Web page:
ROCHESTER, N.Y. (WROC) — Rochester Mayor Malik Evans announced a series of recommendations he received from the Housing Quality Task Force, first established in February.

The group had 90 business days to submit a report of those recommendations with a mission to identify areas where housing quality can be addressed specifically in the short-term.

“I’m happy to say that when we presented these actions to the Mayor, on last Thursday as you heard, on the 89th day, he was not only very recepetive but was also very clear that these things will start immediately. Very quickly,” says Carol Wheeler, Co-Chair of the Housing Quality Task Force, who also serves as the Manager of Housing for the City of Rochester.

The final report includes 16 recommendations across five topics. One proposal includes increasing the scale and effectiveness of the Rochester Land Bank; another suggestion, with action already underway, calls for creating a housing attorney. This is something Mayor Evans says will add “teeth” to the City’s ability to have recourse in court when dealing with slumlords.

“To me that is a no-brainer. We’re working on getting the lawyer hired. I think that that is key. We have Housing Court which is already up and running. I think that that is aboslutely one of the most important ones we can move on. We want to be able to do that,” Mayor Evans says.

Earlier this month, two members on the Task Force withdrew their participation, citing concerns that the group did not reflect the needs of tenants and homeless residents of Rochester. Those members are Liz McGriff, representing the City-Wide Tenant Union, and Stacy Jernigan, who was appointed to represent the Rochester Homeless Union.

A statement from the City-Wide Tenant Union can be found below.

Oscar Brewer is a single father and a tenant living in what he calls a slum property. He says the task force lacks representation from tenants themselves.

“I’m calling out today the Mayor, I’m asking him to reevaluate his ‘propsoed task force’ of housing quality. Invite people that are single parents and tenants, struggling working families that is going to work that pay ends meet rent for crappy housing in the city. We’re tired of this,” Brewer says.

The tenant, who is also a tenant representative of the City-Wide Tenant Union, is not confident adding more services will result in any change.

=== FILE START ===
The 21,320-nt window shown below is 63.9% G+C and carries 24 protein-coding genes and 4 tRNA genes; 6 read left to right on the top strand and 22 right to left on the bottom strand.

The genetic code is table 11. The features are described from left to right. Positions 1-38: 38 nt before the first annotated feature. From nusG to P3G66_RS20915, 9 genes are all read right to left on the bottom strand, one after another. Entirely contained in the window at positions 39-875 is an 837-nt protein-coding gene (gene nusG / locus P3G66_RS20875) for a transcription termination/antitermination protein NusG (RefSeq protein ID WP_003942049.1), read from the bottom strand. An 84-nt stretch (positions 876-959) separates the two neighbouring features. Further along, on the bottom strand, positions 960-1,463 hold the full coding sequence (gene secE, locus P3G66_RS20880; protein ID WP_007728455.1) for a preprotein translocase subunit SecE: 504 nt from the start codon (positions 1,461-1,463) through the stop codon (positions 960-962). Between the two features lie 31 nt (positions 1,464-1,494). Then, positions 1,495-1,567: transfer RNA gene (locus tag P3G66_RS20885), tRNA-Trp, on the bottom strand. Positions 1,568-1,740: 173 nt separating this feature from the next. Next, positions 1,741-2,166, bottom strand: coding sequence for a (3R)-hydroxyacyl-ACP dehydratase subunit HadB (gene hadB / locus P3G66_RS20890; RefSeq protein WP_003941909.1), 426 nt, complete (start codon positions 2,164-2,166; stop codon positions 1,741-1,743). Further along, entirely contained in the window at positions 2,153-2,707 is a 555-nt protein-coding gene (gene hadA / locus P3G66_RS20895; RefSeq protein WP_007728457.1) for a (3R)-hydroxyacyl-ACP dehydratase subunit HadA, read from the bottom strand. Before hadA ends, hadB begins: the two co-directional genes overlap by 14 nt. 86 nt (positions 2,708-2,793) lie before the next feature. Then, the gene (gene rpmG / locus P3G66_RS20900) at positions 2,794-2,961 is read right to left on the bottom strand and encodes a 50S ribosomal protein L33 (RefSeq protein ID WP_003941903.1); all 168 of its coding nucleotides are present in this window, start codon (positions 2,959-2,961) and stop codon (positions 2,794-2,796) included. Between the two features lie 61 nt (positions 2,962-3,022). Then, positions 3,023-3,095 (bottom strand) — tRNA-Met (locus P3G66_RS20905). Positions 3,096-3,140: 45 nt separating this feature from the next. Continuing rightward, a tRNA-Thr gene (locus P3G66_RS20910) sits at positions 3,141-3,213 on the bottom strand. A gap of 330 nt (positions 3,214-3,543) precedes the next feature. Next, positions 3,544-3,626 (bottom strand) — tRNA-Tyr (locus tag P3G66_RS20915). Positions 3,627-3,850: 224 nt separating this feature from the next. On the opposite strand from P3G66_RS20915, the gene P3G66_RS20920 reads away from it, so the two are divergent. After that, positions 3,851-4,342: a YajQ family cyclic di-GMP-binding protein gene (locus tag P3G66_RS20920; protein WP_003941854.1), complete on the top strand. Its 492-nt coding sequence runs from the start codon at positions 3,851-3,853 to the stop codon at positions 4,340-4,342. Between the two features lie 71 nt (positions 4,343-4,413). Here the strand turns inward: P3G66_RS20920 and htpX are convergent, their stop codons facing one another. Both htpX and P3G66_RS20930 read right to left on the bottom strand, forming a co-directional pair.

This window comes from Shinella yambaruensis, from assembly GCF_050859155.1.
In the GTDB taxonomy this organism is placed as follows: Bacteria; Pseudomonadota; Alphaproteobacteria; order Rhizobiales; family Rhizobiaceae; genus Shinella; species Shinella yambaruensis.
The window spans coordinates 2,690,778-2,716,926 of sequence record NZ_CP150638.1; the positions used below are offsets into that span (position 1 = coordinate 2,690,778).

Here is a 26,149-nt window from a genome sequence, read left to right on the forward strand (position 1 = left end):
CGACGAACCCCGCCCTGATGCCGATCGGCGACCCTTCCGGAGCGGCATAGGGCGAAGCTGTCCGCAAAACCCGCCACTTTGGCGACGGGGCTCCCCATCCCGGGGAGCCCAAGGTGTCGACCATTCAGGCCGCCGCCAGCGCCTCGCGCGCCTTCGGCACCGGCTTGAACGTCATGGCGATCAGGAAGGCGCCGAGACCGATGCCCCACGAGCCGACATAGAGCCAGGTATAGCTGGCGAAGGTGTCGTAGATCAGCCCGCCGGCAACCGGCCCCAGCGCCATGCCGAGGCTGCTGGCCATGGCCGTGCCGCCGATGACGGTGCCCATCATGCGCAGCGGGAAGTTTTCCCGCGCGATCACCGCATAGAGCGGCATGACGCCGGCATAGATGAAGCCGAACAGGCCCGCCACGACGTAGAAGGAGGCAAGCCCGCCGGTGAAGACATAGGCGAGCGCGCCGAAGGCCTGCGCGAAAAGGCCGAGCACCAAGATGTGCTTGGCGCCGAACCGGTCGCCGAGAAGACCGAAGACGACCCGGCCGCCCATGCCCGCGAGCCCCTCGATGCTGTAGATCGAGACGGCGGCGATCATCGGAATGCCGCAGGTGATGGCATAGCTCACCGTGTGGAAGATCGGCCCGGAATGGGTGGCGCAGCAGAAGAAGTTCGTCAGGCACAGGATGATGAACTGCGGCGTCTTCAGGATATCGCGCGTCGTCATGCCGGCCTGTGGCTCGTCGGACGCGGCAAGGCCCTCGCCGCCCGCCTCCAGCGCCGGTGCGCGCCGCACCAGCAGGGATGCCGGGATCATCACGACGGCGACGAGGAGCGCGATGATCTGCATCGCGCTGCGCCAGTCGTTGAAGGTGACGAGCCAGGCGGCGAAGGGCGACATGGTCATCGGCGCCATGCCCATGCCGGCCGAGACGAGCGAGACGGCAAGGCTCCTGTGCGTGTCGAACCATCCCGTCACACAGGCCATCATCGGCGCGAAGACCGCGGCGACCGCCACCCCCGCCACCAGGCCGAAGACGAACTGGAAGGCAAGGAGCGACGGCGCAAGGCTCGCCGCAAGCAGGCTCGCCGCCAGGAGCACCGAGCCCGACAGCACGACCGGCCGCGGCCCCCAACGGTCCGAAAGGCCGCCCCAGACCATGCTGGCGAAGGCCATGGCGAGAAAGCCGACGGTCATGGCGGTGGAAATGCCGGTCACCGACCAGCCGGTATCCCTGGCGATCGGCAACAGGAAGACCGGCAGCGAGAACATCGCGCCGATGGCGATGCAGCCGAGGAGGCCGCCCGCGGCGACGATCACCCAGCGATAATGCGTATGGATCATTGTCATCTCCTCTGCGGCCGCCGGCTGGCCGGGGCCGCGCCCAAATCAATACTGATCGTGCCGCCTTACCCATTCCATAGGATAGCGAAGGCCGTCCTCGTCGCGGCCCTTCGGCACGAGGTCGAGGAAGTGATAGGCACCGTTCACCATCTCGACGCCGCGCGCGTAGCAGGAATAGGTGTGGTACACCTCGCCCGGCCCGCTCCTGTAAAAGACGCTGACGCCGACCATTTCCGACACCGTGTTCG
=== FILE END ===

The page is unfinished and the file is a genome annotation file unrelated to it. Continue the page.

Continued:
“I don’t care if you’re understaffed or not. You want to talk about understaffed? Our hospitals are understaffed, the homeless shelters are understaffed. My daughter’s mom works full time at a motel where DSS is placing these families that are being evicted. They’re understaffed. City Hall is not understaffed,” Brewer says, passionately.

When asked about the Task Force members who withdrew participation, Mayor Evans says there is always a seat open at the table for future discussions.

A full breakdown of all 16 recommendations, and a list of members of the Housing Quality Task Force can be found here:


Liz McGriff, Campaign Coordinator for the City-Wide Tenant Union:

“Too many Rochester families have been forced to endure horrific conditions due to slumlord greed and City negligence. Rents are skyrocketing, but our housing conditions are only getting worse. Our community desperately needs community-driven solutions that address the root causes of our housing crisis.

We hoped that the Mayor’s Housing Quality Task Force would create transformative, resident-driven solutions. But sady the Rochester residents most directly impacted by our crisis – tenants, homeless residents, and low-income homeowners – were not uplifted through the Housing Quality Task Force. Two out of three Rochester residents are tenants, but landlords outnumbered tenants on the task force. Most of the recommendations that community groups brought up weren’t even brought to a vote. As a result, the recommendations presented today do not address the root causes of our slumlord system. 

There are four pillars to ending Rochester’s slumlord system: 1) Code Enforcement Reform, 2) Tenant Protections and Tenant Empowerment, 3) Resident Control, and 4) Preserving and Creating Extremely Low Income Housing. While the recommendations shared today begin to address code enforcement reform, the other pillars have been neglected.

While we can not endorse these recommendations presented today, we maintain hope that Mayor Evans and the City of Rochester can implement community-driven, transformative policies. Our community must come together and make housing a human right in our city. For any policy to truly address our housing crisis, it must address the root causes and center the people who are most directly impacted.”